Madsummer

by Lürssen Yachts, Espen Øino Naval Architects and Alberto Pinto

A high tech yet visually appealing superyacht with harmonious forms and an eye-catching colour scheme. The hull is painted a baby blue colour typically used for smaller sized sports hulls, setting Madsummer apart from other yachts as a marvellous “toy”. A very personal yacht, she conveys serenity and privacy, along with a youthful, sociable spirit. There’s no doubt that historic German shipyard Lürssen – known for building colossal warships – is used to dealing with gigantic dimensions for military vessels and private yachts alike.
Indeed, judging by the jaw-dropping size of the yard’s recent and current builds, gigantic is the only way to describe them. Take, for example, project J24, the 85-metre superyacht scheduled to launch next year.
This year, Lürssen Yachts delivers three superyachts: in September, a 110-metre yacht, project name Darius; then in July, the 60-metre Arkley sistership to Linda Lou, which the yard launched in 2006; and finally in autumn, a 75-metre yacht project named Scout.
Last year, Lürssen delivered Martha Ann (70 m), completing the trilogy of three sisterships, each measuring 230 feet, and each commissioned by the same Owner. The trilogy began in 2006 with the launch of Apoise,; she was followed by the Saint Nicolas in 2007, presented in a lengthy article last year in issue number 8 of Yacht Première; and the trilogy was concluded in 2008 when Martha Anna took to the water.
The latter was presented earlier this year in issue number 10 of Yacht Première.
In the past year, Lürssen Yachts has delivered some four other superyachts in addition to Martha Ann.
Namely, the 155-metre Al Said,; the 110-metre Dilbar,; Vive la Vie (60 m,), and lastly, Madsummer, a 78-metre yacht, featured in this issue of Yacht Première. With her contract drawn up back in 2005 and delivery made in late 2008, Madsummer immediately left for her first cruise in the Caribbean, and has spent the summer season in the Med, where her routes coincided with Kismet (68 m / 223 ft); Kismet was delivered by the same yard at the beginning of 2007.
Kismet was featured two years ago in issue number 5 of Yacht Première. Both yachts have spent the summer on private charter cruises managed by Moran Yacht&Ship, a yacht brokerage company based in Fort Lauderdale, Florida.
Moran Yacht&Ship also specialises in construction consulting and yacht management and in fact Robert Moran himself supervised the Madsummer project, which was also developed together with Captain Chris Beirne, representing the Owner.
Both these professionals brought their immense experience and expertise to the project, working closely with Lürssen Yachts.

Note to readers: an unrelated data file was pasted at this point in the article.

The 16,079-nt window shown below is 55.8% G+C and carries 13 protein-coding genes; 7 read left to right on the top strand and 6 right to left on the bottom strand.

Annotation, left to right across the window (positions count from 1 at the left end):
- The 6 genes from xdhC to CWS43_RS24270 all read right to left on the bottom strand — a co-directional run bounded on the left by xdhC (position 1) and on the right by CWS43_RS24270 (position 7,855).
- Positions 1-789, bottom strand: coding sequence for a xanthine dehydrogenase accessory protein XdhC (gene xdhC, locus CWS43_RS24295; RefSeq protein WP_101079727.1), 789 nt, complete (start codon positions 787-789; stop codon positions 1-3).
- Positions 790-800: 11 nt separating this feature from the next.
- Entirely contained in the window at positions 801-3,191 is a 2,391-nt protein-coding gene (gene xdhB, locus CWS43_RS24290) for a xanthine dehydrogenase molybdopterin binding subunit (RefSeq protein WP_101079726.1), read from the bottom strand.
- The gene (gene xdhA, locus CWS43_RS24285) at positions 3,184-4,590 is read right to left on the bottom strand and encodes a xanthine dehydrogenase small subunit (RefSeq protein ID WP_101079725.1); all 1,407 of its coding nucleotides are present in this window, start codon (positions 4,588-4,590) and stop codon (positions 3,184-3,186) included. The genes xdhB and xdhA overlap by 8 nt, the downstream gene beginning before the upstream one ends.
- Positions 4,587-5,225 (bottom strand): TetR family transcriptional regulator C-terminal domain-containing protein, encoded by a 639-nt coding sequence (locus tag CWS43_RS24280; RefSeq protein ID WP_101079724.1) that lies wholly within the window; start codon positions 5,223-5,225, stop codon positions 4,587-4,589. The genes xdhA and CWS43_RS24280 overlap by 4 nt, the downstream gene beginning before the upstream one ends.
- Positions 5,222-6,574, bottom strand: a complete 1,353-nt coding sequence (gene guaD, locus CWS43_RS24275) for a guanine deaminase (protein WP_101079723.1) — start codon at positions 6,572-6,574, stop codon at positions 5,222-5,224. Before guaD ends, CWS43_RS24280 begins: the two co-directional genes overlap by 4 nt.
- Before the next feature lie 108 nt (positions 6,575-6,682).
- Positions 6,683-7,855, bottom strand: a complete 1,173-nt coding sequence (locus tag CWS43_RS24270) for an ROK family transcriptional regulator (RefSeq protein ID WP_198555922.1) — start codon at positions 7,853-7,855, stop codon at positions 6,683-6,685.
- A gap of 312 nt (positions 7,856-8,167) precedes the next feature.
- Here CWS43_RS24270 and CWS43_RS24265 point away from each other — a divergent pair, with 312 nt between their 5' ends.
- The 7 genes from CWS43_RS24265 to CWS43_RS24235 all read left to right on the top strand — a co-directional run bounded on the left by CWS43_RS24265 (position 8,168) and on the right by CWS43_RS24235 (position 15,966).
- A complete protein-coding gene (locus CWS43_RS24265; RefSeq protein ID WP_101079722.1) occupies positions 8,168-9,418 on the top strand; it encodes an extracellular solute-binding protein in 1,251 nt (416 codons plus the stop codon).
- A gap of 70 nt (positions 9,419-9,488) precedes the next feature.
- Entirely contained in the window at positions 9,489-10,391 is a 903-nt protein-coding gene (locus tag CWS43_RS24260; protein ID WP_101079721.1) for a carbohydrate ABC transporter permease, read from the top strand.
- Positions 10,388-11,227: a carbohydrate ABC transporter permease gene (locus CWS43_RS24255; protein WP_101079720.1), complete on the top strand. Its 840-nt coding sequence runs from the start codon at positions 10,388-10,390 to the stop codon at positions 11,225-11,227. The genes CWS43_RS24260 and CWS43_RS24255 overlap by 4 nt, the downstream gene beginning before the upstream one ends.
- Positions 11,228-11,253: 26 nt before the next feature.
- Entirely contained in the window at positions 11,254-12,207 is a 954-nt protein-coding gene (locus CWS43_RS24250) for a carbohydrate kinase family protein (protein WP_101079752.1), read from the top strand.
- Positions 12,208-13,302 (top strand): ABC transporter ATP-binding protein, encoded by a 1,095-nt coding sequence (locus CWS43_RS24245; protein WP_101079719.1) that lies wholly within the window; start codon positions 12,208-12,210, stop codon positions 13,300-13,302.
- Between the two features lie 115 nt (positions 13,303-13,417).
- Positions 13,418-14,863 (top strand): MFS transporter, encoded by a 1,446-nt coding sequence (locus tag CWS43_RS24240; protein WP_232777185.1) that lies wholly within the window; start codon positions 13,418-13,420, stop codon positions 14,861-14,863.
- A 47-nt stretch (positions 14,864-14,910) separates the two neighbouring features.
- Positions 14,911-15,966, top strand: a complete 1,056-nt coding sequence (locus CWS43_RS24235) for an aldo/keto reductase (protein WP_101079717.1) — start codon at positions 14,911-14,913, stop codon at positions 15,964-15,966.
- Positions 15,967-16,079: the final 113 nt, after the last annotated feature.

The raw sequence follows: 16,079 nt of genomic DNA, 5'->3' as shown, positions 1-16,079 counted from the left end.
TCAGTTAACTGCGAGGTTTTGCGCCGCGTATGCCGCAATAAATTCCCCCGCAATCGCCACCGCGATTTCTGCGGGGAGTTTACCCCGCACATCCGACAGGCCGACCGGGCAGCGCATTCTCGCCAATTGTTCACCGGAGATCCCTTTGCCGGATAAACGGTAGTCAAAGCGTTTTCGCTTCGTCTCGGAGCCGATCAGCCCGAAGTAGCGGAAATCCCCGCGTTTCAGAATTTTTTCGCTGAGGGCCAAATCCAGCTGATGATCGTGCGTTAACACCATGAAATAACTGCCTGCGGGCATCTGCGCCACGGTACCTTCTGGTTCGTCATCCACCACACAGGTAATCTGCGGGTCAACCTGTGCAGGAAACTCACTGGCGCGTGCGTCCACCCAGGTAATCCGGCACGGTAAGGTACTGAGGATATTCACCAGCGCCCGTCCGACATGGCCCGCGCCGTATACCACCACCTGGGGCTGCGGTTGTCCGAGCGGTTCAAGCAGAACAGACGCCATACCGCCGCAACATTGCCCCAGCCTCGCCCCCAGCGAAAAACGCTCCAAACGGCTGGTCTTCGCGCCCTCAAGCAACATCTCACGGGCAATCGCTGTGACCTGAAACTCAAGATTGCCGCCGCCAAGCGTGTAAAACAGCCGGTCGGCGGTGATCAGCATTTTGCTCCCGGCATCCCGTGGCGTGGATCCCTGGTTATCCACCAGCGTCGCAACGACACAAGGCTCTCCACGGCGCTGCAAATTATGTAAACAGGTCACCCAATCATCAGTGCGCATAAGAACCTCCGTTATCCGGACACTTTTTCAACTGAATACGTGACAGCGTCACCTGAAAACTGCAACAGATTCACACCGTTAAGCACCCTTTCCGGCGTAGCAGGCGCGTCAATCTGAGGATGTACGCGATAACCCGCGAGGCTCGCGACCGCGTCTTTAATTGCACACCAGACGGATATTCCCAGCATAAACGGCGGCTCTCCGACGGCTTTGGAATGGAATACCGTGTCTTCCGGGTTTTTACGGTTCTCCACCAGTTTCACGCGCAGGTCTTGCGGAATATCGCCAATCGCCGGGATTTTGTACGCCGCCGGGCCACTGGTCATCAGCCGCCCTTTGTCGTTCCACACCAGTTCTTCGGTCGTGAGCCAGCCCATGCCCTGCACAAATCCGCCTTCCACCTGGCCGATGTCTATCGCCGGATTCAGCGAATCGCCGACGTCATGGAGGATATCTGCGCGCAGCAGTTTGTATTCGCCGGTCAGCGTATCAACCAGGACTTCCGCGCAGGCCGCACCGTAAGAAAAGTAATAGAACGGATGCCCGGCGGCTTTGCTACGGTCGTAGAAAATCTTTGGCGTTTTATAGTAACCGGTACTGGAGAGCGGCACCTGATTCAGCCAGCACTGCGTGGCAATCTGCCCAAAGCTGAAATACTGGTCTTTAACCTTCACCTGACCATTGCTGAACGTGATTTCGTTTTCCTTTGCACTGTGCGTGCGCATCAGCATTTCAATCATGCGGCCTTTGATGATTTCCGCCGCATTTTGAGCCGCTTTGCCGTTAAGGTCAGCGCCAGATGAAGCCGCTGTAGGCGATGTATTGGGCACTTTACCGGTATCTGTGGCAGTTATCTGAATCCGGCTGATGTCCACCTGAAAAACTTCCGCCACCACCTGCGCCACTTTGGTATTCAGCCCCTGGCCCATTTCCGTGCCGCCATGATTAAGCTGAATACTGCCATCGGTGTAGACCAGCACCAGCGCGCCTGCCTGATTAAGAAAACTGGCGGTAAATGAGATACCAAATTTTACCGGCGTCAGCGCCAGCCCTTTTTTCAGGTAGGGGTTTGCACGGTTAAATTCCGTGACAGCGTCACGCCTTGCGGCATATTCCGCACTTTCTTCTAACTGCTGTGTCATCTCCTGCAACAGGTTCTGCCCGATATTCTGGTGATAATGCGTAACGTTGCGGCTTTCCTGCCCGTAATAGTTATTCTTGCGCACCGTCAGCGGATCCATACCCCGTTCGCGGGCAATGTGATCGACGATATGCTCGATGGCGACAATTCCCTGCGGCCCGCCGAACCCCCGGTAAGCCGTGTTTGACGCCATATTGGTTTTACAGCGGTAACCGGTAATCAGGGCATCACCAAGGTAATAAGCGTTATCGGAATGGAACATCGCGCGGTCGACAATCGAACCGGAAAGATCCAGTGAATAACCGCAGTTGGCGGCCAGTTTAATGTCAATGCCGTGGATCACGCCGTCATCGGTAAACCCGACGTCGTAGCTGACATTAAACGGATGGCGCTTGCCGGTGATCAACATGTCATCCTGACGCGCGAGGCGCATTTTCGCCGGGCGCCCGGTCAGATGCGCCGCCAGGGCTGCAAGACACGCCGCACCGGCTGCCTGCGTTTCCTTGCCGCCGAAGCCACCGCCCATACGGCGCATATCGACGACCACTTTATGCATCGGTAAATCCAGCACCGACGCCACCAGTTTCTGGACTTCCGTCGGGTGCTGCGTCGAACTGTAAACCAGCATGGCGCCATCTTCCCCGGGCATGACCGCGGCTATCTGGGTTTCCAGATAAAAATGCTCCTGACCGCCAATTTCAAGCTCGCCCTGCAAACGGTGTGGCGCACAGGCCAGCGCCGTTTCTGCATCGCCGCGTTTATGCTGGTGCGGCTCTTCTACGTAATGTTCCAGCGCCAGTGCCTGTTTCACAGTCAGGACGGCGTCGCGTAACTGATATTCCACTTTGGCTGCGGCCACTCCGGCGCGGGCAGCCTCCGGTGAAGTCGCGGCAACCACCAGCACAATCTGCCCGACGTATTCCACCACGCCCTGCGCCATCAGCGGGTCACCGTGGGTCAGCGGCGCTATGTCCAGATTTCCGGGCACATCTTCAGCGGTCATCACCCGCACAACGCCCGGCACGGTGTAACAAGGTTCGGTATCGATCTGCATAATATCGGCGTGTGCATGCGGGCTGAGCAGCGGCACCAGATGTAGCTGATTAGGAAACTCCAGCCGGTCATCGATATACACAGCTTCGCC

The main dimensional and technical data
Assigned hull no. 13650, Madsummer was completed at Lürssen Yachts’ facilities in Rendsburg on the Kiel Canal. She was built using steel for the hull and aluminium for the superstructure. The new naval unit respects the Lloyd’s Register of Shipping classification, Maltese Cross 100A1 SSC Yacht mono G6, LMC UMS and MCA standards. Madsummer’s length overall is nearly 78.5 metres, or 257 ft, with a length at waterline of nearly 67 metres, or 219 ft.
Her maximum beam is 13.5 metres (just over 44 feet); her hull’s draught when fully loaded is just under 4 metres, nearly 12 and a half feet, while she displaces 1978 tons. Madsummer’s engine room is installed with twin V 16 Caterpillar engines, from the CAT 3516C DiTA SCAC series. Each of these has 78 litres of displacement (around 4765 cc), with a maximum output of 2682 bhp (2000 bkW), supplied at 1600 rpm. The two engines are combined with Reintjes reduction gearboxes and connected via transmission shafts to twin fixed-pitch propulsion propellers by Piening. This powerplant allows Madsummer to maintain an economy cruising speed of 12 knots and reach a top speed of 17 knots.
At 12 knots, her range is nearly 6 thousand nautical miles, using fuel tanks with a capacity of 126 thousand litres, equivalent to nearly 33,400 US gallons. Madsummer’s freshwater tanks can hold 40 thousand litres (around 10,600 US gallons) and are supplied by a Hem system with two watermakers, each producing 25 thousand litres of water daily (around 6,600 US gallons). The yacht’s wastewater system also includes a tank for collecting treated water, which can hold 5 thousand litres (more than 1,300 US gallons); this keeps the treated water on board to avoid releasing it into protected natural environments. [...]

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